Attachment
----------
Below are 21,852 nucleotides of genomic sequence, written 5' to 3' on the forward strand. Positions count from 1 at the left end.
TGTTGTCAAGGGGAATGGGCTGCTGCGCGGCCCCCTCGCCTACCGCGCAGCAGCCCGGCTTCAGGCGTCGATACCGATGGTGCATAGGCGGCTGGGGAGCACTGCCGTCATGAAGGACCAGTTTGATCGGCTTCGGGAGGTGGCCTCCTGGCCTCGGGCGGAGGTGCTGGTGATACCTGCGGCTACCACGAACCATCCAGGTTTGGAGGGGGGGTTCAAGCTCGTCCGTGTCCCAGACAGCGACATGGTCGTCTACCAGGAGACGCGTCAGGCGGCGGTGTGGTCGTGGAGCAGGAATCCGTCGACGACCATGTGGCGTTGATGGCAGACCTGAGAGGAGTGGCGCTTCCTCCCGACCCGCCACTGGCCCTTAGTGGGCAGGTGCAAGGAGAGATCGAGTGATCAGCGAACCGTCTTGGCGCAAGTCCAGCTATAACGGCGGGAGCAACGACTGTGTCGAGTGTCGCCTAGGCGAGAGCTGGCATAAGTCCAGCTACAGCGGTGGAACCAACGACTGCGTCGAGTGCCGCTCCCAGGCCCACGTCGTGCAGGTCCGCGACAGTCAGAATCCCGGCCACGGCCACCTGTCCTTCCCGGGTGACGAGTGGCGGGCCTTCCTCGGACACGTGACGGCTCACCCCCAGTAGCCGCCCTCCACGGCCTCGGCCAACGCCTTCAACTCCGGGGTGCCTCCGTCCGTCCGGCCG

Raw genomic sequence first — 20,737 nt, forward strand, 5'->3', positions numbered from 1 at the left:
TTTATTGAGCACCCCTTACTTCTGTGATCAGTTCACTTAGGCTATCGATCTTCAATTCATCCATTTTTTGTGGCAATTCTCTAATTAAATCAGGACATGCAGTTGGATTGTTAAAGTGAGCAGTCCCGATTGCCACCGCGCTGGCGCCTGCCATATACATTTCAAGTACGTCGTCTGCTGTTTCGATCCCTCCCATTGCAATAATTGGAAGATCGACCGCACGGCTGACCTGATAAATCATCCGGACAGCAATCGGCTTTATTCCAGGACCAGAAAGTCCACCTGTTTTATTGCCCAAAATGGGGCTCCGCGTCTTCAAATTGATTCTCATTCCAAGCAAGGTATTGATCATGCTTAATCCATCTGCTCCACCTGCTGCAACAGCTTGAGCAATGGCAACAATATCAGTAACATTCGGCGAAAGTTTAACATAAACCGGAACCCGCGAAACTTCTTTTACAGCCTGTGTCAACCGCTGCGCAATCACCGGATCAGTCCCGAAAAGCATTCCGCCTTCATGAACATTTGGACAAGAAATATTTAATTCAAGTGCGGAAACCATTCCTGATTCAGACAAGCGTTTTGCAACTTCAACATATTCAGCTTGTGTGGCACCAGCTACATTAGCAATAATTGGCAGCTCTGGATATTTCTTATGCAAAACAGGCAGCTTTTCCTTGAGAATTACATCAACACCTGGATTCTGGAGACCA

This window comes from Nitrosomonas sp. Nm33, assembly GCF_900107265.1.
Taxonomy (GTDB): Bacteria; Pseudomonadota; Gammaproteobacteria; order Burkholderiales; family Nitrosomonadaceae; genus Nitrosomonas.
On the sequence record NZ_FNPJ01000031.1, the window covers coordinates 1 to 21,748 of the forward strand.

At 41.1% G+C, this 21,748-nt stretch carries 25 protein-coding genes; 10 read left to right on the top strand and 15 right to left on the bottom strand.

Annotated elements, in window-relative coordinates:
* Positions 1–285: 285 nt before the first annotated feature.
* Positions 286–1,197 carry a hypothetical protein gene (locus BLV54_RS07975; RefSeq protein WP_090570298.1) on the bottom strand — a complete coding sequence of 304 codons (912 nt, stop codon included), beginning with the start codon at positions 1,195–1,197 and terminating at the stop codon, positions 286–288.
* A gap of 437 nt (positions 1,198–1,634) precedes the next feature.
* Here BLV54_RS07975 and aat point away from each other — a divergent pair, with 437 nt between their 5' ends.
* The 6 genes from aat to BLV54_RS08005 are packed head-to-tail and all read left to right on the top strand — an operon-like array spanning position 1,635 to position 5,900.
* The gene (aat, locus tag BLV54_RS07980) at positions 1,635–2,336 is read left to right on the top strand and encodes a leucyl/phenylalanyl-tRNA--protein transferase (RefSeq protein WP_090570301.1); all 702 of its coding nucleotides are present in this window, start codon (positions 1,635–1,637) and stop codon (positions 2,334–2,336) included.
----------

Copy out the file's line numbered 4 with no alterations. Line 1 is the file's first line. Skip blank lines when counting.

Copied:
TTTATTGAGCACCCCTTACTTCTGTGATCAGTTCACTTAGGCTATCGATCTTCAATTCATCCATTTTTTGTGGCAATTCTCTAATTAAATCAGGACATGCAGTTGGATTGTTAAAGTGAGCAGTCCCGATTGCCACCGCGCTGGCGCCTGCCATATACATTTCAAGTACGTCGTCTGCTGTTTCGATCCCTCCCATTGCAATAATTGGAAGATCGACCGCACGGCTGACCTGATAAATCATCCGGACAGCAATCGGCTTTATTCCAGGACCAGAAAGTCCACCTGTTTTATTGCCCAAAATGGGGCTCCGCGTCTTCAAATTGATTCTCATTCCAAGCAAGGTATTGATCATGCTTAATCCATCTGCTCCACCTGCTGCAACAGCTTGAGCAATGGCAACAATATCAGTAACATTCGGCGAAAGTTTAACATAAACCGGAACCCGCGAAACTTCTTTTACAGCCTGTGTCAACCGCTGCGCAATCACCGGATCAGTCCCGAAAAGCATTCCGCCTTCATGAACATTTGGACAAGAAATATTTAATTCAAGTGCGGAAACCATTCCTGATTCAGACAAGCGTTTTGCAACTTCAACATATTCAGCTTGTGTGGCACCAGCTACATTAGCAATAATTGGCAGCTCTGGATATTTCTTATGCAAAACAGGCAGCTTTTCCTTGAGAATTACATCAACACCTGGATTCTGGAGACCA